4 cups sweet potatoes, peeled and chopped

1 large egg, lightly beaten


Preheat oven to 350 degrees.
Heat oil in a medium-sized skillet over medium high heat. Sprinkle venison with cumin and salt. Add venison to the pan and brown  for about 1 minute on each side. Remove venison from the pan. Add onions and saute for 3 minutes. Add  garlic for about 30 seconds, then add the tomato paste. Stir well.

Add broth to the pan. Bring to a boil, scraping pan to loosen the browned bits. Stir in olives, raisins, honey, ground red pepper,  turmeric, and one half of the cinnamon. Add venison back to the pan. Reduce heat, and simmer 30 minutes. Remove from heat and stir in the peas.

Meanwhile, place sweet potatoes in a pot of boiling water until tender and drain. Sprinkle  with a pinch of salt and the rest of the cinnamon. Beat potatoes with a mixer and add egg.  Continue mixing until well combined. Spoon venison mixture evenly into 4 ramekins.  Spread potato mixture over the venison mixture. Place ramekins on a baking sheet and bake at 350 degrees for 30 minutes or until bubbly. Serve immediately.

Tuesday: roasted potatoes and crustless duck egg quiche–quick, simple and easy

Wednesday: tofu curry with all the vegetables left in the fridge–I used a Seeds of Change jarred curry sauce I got at Sprouts on clearance for 99 cents.  This took all of 10 minutes to prepare.

Thursday: hot wings from JH Ranch (with crudite and ranch dressing), baked macaroni and cheese and steamed broccoli–requested by the birthday boy

Our oldest turned nine today!  As for the cake, he said he loved Whoppers and wanted chocolate cake with cream cheese frosting.  Ikey chose the devil’s food cake recipe from Tate’s Bake Shop: Baking with Kids,  he got for Christmas.



Friday: leftovers

10 Things We’ve Learned This Year About Eating Well on a Budget

We’ve been trying to stay on a food budget for almost a year now.  It’s a lot harder than we thought it would be.  It would be harder still without my parents supplying us with some of the best olive oil in the world (from my uncle), grass fed beef (from my aunt and uncle, who own Bear Creek Ranch in New Mexico) and various Costco finds.  My students and neighbors give us a lot of food gifts.  From them I get tamales, posole, ceviche, bread, samosas, dolma . . .  and some great lessons in cooking.  We’d like to share some of the most important lessons we’ve learned this year:



1.  Plan and then plan some more.

Sit down once a week (with your computer and some favorite cook books) and plan every dinner.  Look at your calendar and plan easy or frozen meals for nights when you’re busy or out late.  Plan something special for Saturday or Sunday nights when everyone’s home.  

Keep in mind what you’ll be able to find at the farmers’ markets that week (and if you’ll be able to go once or twice or even not at all).  Leave a little room for special finds at the market, too.  

Check the pantry, fridge and freezer and see what needs to be used up.  Plan meals around these items and then replenish them next week when you go shopping.  

When you get good at planning, you’ll be able to figure in ways to use leftovers for new dinners and use up all your vegetables every week.  Take note of what you have left at the end of the week and either buy less of it next time or figure out how to eat more of it.  We often have greens left–a reminder that I need to be more conscientious about working them in to meals.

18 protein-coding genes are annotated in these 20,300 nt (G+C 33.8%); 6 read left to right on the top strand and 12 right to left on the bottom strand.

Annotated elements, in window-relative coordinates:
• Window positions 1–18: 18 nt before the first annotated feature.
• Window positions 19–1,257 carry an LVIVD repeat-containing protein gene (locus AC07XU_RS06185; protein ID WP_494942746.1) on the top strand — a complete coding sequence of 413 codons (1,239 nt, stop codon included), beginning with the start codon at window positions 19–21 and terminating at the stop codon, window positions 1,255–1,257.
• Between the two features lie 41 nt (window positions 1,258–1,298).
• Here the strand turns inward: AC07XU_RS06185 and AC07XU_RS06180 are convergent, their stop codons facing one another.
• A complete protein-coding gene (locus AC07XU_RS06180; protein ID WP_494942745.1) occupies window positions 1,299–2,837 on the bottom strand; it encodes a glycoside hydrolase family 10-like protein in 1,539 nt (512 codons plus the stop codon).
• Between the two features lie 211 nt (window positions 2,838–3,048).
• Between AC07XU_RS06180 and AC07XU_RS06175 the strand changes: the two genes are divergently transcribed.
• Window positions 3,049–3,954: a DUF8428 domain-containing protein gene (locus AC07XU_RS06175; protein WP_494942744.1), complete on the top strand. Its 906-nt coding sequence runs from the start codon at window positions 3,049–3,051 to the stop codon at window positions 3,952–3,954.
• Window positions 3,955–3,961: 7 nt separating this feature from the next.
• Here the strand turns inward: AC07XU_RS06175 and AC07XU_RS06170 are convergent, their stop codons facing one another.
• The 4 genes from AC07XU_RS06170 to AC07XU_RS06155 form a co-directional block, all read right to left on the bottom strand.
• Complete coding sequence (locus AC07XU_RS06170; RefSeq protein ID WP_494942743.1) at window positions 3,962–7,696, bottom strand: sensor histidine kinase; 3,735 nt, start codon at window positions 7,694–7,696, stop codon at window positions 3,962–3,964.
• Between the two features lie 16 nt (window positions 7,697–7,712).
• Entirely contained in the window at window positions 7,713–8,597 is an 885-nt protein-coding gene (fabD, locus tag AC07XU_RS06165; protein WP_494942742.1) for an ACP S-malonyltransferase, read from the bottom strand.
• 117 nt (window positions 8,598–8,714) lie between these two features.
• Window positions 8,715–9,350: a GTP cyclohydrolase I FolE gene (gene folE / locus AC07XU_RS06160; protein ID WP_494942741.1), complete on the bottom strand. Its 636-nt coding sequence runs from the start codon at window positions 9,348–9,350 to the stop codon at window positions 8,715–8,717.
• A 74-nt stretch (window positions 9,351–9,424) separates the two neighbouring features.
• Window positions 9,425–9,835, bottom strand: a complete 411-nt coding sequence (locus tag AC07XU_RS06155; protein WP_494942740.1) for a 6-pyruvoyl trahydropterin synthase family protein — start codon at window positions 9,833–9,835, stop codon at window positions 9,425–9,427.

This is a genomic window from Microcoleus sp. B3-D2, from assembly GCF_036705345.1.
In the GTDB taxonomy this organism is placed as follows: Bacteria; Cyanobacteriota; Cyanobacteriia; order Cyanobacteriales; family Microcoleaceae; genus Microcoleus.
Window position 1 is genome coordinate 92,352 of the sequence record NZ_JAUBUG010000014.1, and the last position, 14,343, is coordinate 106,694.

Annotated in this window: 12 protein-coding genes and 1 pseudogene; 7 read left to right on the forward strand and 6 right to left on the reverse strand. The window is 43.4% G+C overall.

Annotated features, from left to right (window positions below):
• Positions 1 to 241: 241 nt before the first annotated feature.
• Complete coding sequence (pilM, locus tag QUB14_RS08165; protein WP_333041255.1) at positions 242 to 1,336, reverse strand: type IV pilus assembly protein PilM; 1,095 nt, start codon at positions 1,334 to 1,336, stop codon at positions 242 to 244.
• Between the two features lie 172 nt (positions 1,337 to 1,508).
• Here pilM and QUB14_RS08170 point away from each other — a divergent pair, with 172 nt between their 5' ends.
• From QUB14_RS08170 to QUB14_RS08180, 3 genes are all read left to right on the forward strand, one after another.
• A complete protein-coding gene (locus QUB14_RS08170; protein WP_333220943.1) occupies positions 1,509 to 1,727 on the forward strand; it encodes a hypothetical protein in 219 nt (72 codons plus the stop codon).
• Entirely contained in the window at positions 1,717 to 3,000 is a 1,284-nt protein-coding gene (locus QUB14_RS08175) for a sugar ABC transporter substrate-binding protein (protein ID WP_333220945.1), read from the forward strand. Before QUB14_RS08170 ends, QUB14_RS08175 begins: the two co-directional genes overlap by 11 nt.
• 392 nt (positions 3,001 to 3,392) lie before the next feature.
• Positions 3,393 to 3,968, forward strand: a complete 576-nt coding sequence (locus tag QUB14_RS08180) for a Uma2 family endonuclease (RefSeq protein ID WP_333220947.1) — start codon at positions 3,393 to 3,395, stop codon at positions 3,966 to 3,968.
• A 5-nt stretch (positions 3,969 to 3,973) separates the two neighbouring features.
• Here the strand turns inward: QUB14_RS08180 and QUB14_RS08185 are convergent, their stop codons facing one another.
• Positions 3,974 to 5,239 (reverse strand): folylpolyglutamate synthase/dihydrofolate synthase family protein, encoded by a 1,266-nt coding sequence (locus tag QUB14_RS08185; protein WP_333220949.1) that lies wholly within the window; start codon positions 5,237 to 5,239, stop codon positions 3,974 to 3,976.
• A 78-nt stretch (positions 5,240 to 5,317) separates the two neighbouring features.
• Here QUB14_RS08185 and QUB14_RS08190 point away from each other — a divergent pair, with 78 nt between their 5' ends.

Don’t just plan for dinners–plan how to use leftovers for breakfasts and lunches.  When you make pasta, lentils, couscous, quinoa or rice, always make extra.  These make good salads for kids’ lunches.  Lentils and beans can be pureed to make dips.

On Sundays (or even better, right when you get home from the market) prep vegetables for that week’s lunches. You can string celery and peel carrots all at once–then store them in cold water (change it every day) for the week.  Chopping all your onions at once makes cooking a lot easier, too.  I often avoid starting dinner if I’m dreading the onion chopping–it’s a relief when it’s already done.   





2.  Buy (almost) everything in bulk.

I buy some bulk items at Sprouts and some at Whole Foods.  I like to buy organic, but you don’t need to.  Make sure you put perishable items (those with a high fat content) like nuts, almond meal, quinoa and sunflower seeds in small jars and use them quickly.  You can buy large quantities, just store it in the freezer.

Bulk foods I always keep on hand: 

  • stone ground whole wheat flour 
  • whole wheat pastry flour
  • long and short grain brown rice 
  • arborio rice 
  • rainbow quinoa (Alter Eco from Whole Foods)
  • dried beans and lentils
  • quinoa flakes (Whole Foods)
  • oatmeal 
  • nuts and seeds (Sprouts or Costco)
  • dried fruit (Sprouts)

I haven’t been able to find wild rice and whole wheat couscous in bulk.  These I buy at Trader Joe’s.  I never buy trail mix or granola in bulk–they’re less expensive, healthier and more versatile if you make them from scratch.  





3.  Get and stay organized.

Last September, after a few morning meltdowns, we made a special cabinet for lunch making equipment.  I put pita, tortilla and root vegetable chips in snack size baggies and keep them in the baskets along with little baggies of trail mix.  All our lunch containers are in the top basket.  These never go in with the tupperware (on pain of death).

Organize drawers and cupboards.  Get rid of any broken or never-used equipment.

Organize menus and recipes.  I keep menus and shopping lists on my desktop and I use Paprika, a decent recipe app that lets you store recipes from many sites.  

Make sure you clean out the fridge and freezer every month.  You have to know what you have in order to plan well and use everything you buy.  We have one shelf in the fridge door that’s for the kids: almond and sunflower butter and fruit preserves so they can make sandwiches.